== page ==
Wabbit Pie

When my chef friends come to dinner I try to make something out of the ordinary, and preferably from my own ethnic heritage.  Enter Wabbit Pie!

still on the hot pizza stone as we were eating outside

I realised making this acted as a tranquilliser for me – days in the planning, little steps done in advance, a microcosm of order in a month gone troppo.  I don’t believe in capitalised Positive Thinking, or too much of the ‘if you make it they will come’ beyond the obvious opposite that if you don’t make it they certainly won’t come, but this month (as far as Rough Linen is concerned) has been bejewelled with so many perfect contacts, happy surprises and gifts of God that I am quite overwhelmed.

I told my friend Molly that my head felt like a snow globe and she laughed.

Hence the pie.  Order in a pie-case.

I started with the pastry, rendering my own lard three times from ribs I had made for another meal.  Don’t stagger back in horror at the idea of lard, this is wholesome and homemade (not Crisco!)

2 cups flour (I used supermilled brown)

2 oz butter, 2 oz lard (butter for sweetness, lard for flakiness)

salt

1 teaspoon cider vinegar (to retard gluten)

ice water to mix – about three tablespoons

(If I were to do it again – and I won’t for a while – I would use a little more flour to fat in the pastry – It was very rich and difficult to roll.)  I cut it cold then throw it all in a processor, add the water last.  Refrigerate for a hour while you cook the rabbit.

I bought a rabbit from Mark Pasternak, and it was beautiful, firm and fresh.  I jointed it and put it in a pot with half an onion, chopped, some chicken fat I had rendered, chicken stock, mushroom stock, a California bay laurel leaf and some thyme and pepper – no salt.  I heated it slowly and simmered it for 25 minutes before tasting to see if it was tender.  Set aside the meat, and strained the stock.

Chopped two carrots and two celery sticks, chopped mushrooms fresh and dried (hence the mushroom stock), and the remaining onion, which I sweated with a little butter before adding stock to cover.  I  thickened it with a roux, added a little more stock, salt, a good tablespoon of grainy mustard and some cream (for colour really, it looks better than a clearer sauce).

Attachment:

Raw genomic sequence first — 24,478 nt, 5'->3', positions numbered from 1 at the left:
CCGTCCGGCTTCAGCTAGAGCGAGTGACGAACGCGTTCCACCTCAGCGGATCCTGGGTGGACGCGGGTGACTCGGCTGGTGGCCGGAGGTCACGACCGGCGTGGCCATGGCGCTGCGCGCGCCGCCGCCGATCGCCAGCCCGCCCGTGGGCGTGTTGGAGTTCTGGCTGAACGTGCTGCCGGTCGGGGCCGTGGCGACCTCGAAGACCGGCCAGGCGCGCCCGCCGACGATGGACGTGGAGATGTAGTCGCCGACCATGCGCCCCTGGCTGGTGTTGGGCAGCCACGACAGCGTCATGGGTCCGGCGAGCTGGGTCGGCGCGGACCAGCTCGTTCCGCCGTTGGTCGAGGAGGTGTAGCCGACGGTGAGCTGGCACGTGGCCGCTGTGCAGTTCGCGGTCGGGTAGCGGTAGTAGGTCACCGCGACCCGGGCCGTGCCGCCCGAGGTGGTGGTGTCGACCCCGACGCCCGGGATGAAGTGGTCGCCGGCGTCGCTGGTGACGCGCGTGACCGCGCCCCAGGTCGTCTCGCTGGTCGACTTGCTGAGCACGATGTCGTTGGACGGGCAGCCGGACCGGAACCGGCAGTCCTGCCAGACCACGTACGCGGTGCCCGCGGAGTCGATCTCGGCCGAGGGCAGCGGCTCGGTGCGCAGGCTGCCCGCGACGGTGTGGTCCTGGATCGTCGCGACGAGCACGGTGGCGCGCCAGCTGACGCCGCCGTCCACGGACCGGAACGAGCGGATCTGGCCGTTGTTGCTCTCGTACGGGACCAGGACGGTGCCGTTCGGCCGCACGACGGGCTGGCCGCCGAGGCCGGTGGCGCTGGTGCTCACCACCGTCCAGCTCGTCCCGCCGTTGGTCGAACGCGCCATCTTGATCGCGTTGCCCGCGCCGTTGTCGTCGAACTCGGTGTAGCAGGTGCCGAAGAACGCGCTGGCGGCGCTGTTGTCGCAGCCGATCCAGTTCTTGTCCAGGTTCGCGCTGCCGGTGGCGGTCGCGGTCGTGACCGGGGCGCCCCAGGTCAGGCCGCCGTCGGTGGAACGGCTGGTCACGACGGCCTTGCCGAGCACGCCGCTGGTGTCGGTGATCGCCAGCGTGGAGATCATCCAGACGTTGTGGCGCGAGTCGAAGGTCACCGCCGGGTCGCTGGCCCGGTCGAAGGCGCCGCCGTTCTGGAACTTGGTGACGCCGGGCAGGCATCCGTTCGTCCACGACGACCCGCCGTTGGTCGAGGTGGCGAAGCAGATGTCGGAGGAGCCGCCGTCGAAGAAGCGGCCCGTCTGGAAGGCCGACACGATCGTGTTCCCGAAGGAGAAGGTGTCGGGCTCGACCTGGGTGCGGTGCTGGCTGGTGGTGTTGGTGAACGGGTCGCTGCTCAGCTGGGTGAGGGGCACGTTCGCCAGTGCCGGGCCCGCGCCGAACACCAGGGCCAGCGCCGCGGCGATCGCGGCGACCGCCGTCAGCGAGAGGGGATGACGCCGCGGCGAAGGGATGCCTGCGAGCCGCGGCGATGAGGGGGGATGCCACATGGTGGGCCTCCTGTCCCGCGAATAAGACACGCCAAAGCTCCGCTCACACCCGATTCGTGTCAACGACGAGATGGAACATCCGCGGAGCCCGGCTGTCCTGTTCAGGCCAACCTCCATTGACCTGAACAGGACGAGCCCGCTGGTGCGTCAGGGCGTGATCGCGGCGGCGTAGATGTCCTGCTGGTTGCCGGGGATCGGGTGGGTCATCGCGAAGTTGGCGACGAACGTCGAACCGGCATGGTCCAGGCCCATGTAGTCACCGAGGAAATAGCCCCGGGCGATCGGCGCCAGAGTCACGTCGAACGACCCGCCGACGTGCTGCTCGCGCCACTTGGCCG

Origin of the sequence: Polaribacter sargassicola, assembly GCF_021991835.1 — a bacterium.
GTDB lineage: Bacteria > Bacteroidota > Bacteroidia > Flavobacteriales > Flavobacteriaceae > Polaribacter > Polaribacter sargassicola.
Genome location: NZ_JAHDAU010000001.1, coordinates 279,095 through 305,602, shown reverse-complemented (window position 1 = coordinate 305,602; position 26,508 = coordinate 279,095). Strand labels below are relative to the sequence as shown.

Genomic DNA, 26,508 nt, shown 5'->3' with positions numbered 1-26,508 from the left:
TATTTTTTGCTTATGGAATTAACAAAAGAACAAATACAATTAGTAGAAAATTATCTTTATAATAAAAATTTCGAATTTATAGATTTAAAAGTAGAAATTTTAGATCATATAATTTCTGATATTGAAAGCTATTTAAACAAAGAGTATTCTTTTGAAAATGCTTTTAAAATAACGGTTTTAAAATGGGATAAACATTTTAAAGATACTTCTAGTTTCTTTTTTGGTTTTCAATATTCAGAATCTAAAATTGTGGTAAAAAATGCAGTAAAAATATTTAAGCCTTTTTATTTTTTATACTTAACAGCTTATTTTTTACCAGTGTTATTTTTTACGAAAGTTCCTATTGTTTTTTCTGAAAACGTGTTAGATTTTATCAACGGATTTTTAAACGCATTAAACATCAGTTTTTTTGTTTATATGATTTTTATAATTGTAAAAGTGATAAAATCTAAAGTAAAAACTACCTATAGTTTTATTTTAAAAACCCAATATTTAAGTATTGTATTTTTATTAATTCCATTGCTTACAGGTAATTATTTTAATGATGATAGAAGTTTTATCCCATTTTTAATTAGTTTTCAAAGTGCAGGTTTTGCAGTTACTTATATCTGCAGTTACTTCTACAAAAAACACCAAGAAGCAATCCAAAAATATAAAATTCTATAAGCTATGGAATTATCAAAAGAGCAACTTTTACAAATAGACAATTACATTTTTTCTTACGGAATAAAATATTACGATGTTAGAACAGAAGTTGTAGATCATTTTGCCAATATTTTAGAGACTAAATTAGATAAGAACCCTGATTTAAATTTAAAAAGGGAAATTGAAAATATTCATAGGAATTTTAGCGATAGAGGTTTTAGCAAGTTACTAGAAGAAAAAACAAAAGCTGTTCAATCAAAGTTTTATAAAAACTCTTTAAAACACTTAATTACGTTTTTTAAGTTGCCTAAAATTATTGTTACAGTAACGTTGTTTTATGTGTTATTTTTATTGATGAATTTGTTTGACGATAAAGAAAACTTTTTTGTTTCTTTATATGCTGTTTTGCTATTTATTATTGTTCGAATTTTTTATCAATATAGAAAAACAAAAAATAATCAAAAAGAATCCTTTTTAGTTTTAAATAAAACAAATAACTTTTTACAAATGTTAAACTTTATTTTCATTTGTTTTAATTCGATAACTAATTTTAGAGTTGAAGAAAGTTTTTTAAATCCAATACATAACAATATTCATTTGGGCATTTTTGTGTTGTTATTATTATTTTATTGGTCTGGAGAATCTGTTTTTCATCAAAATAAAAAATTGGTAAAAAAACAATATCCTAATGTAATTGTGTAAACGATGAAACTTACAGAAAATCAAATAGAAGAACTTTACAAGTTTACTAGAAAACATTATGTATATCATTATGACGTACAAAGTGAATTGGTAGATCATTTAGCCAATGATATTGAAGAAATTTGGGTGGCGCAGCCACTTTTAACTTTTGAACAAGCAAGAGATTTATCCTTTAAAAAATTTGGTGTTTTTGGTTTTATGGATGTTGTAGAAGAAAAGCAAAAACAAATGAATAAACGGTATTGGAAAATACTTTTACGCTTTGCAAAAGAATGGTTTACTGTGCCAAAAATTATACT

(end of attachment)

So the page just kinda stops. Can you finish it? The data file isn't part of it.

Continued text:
In the meanwhile I took the meat off the bones, fed the bones to my crabs, seared the chopped giblets in a non-stick pan with a splash of whisky until they were barely cooked, and added everything together, tasting and primping.

Made the pie, painted it with egg yolk, set it on my hot pizza stone in a 400 degree oven for a short while then turned it to about 185 to cook through, for about 35-40 minutes. Served with arugula salad and fresh bread, and a killer Pinot Noir.  Naked raspberries, nectarines, figs and grapes for pud.


Stefan enjoyed right until I said ‘giblets’. Different ethnic heritage.

About Tricia Rose

Not distracted by shiny objects.
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7 Responses to Wabbit Pie

  1. Struggler says:

    I admire your ability to make pie, I truly do. I have a feeling this is a domestic skill I would benefit from acquiring. Not so thrilled about the rabbit filling, but that’s just me. Reminds me of a quote from the chef who ran one of the Google cafes – he said he never cooks the “Bambi animals” because the women employees won’t eat them. I liked that collective term…
    My Mum, on the other hand, is truly at her happiest when attacking a plateful of giblets. Am glad some things are not genetic :)

    • Tricia Rose says:

      I think I’d get on with your mum~
      Pastry-making is one of those benchmark skills by which we tend to grade ourselves, but you only need do it once! It is a husband-pleaser, especially Apple Pie. I think the big trick is the pizza stone, stops Soggy Bottom.

  2. Caron White says:

    Hi!
    I have no idea how to make “real” pie crust (kind of like my sewing ability!) so… was wondering when we are invited for dinner?

    L,
    Caron

    • Tricia Rose says:

      If you have a processor pastry is easy – but there aren’t many of us who NEED to eat more pie, so I wouldn’t fret! (Yet Miri who wrote the first comment is a professional, and she is very slim – wish I could learn from her!)

  3. Miri Leigh says:

    Wow! Now, THIS is a head-turning recipe. I’ve never cooked rabbit before. And now, I think I must. Your pastry looks beautiful and the filling… hearty and full of flavor. Bravo!

    • Tricia Rose says:

      I think the secret to tender rabbit is not to over-cook it – the giblets really add flavour too.

      I can’t tell you how much I enjoyed doing this, probably because it was displacement activity!

  4. marz deste says:

    render your own lard??? jointing a rabbit??? WTF?? trish, oh my god. and you thought my crib party was over the top.

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